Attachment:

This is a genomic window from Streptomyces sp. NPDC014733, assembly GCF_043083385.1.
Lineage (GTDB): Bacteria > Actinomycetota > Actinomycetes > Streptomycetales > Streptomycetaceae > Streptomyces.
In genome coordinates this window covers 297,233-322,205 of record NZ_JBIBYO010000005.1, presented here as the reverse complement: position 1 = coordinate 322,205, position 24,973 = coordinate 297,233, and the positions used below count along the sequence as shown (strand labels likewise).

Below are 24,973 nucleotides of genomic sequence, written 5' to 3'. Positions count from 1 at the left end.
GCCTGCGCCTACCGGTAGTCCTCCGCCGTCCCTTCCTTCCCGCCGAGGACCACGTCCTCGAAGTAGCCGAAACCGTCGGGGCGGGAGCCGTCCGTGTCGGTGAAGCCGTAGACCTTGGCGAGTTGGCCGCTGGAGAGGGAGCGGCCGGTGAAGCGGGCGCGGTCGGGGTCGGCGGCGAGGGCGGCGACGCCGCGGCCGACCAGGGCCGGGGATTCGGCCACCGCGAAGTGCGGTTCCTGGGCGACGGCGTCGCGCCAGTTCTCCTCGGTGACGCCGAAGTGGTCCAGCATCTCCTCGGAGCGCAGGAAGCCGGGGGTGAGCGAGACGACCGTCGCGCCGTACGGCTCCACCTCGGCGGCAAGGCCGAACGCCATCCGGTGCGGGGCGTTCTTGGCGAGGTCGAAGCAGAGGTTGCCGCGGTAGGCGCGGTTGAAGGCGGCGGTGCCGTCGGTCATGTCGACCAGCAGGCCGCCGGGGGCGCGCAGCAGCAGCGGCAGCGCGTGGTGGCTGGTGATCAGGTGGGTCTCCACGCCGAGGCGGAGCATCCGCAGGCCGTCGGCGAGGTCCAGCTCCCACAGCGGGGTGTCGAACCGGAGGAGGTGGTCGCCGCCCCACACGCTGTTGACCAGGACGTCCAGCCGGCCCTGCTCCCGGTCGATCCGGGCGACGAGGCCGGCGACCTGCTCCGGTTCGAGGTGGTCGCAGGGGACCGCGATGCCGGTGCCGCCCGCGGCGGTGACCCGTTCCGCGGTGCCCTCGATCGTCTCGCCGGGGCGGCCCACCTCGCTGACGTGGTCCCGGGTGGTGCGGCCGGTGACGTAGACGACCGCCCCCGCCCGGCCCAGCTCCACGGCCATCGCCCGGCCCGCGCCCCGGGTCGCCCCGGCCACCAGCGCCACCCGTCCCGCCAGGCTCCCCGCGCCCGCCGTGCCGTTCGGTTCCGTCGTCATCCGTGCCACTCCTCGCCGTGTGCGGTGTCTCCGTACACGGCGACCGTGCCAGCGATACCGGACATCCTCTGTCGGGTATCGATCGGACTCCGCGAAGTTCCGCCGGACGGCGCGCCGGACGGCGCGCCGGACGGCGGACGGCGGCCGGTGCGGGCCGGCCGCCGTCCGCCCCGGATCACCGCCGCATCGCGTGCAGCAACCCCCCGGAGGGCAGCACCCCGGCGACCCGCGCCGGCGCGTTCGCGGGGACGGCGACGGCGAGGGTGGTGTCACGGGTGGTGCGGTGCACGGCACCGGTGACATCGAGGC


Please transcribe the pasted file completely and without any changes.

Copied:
This is a genomic window from Streptomyces sp. NPDC014733, assembly GCF_043083385.1.
Lineage (GTDB): Bacteria > Actinomycetota > Actinomycetes > Streptomycetales > Streptomycetaceae > Streptomyces.
In genome coordinates this window covers 297,233-322,205 of record NZ_JBIBYO010000005.1, presented here as the reverse complement: position 1 = coordinate 322,205, position 24,973 = coordinate 297,233, and the positions used below count along the sequence as shown (strand labels likewise).

Below are 24,973 nucleotides of genomic sequence, written 5' to 3'. Positions count from 1 at the left end.
GCCTGCGCCTACCGGTAGTCCTCCGCCGTCCCTTCCTTCCCGCCGAGGACCACGTCCTCGAAGTAGCCGAAACCGTCGGGGCGGGAGCCGTCCGTGTCGGTGAAGCCGTAGACCTTGGCGAGTTGGCCGCTGGAGAGGGAGCGGCCGGTGAAGCGGGCGCGGTCGGGGTCGGCGGCGAGGGCGGCGACGCCGCGGCCGACCAGGGCCGGGGATTCGGCCACCGCGAAGTGCGGTTCCTGGGCGACGGCGTCGCGCCAGTTCTCCTCGGTGACGCCGAAGTGGTCCAGCATCTCCTCGGAGCGCAGGAAGCCGGGGGTGAGCGAGACGACCGTCGCGCCGTACGGCTCCACCTCGGCGGCAAGGCCGAACGCCATCCGGTGCGGGGCGTTCTTGGCGAGGTCGAAGCAGAGGTTGCCGCGGTAGGCGCGGTTGAAGGCGGCGGTGCCGTCGGTCATGTCGACCAGCAGGCCGCCGGGGGCGCGCAGCAGCAGCGGCAGCGCGTGGTGGCTGGTGATCAGGTGGGTCTCCACGCCGAGGCGGAGCATCCGCAGGCCGTCGGCGAGGTCCAGCTCCCACAGCGGGGTGTCGAACCGGAGGAGGTGGTCGCCGCCCCACACGCTGTTGACCAGGACGTCCAGCCGGCCCTGCTCCCGGTCGATCCGGGCGACGAGGCCGGCGACCTGCTCCGGTTCGAGGTGGTCGCAGGGGACCGCGATGCCGGTGCCGCCCGCGGCGGTGACCCGTTCCGCGGTGCCCTCGATCGTCTCGCCGGGGCGGCCCACCTCGCTGACGTGGTCCCGGGTGGTGCGGCCGGTGACGTAGACGACCGCCCCCGCCCGGCCCAGCTCCACGGCCATCGCCCGGCCCGCGCCCCGGGTCGCCCCGGCCACCAGCGCCACCCGTCCCGCCAGGCTCCCCGCGCCCGCCGTGCCGTTCGGTTCCGTCGTCATCCGTGCCACTCCTCGCCGTGTGCGGTGTCTCCGTACACGGCGACCGTGCCAGCGATACCGGACATCCTCTGTCGGGTATCGATCGGACTCCGCGAAGTTCCGCCGGACGGCGCGCCGGACGGCGCGCCGGACGGCGGACGGCGGCCGGTGCGGGCCGGCCGCCGTCCGCCCCGGATCACCGCCGCATCGCGTGCAGCAACCCCCCGGAGGGCAGCACCCCGGCGACCCGCGCCGGCGCGTTCGCGGGGACGGCGACGGCGAGGGTGGTGTCACGGGTGGTGCGGTGCACGGCACCGGTGACATCGAGGC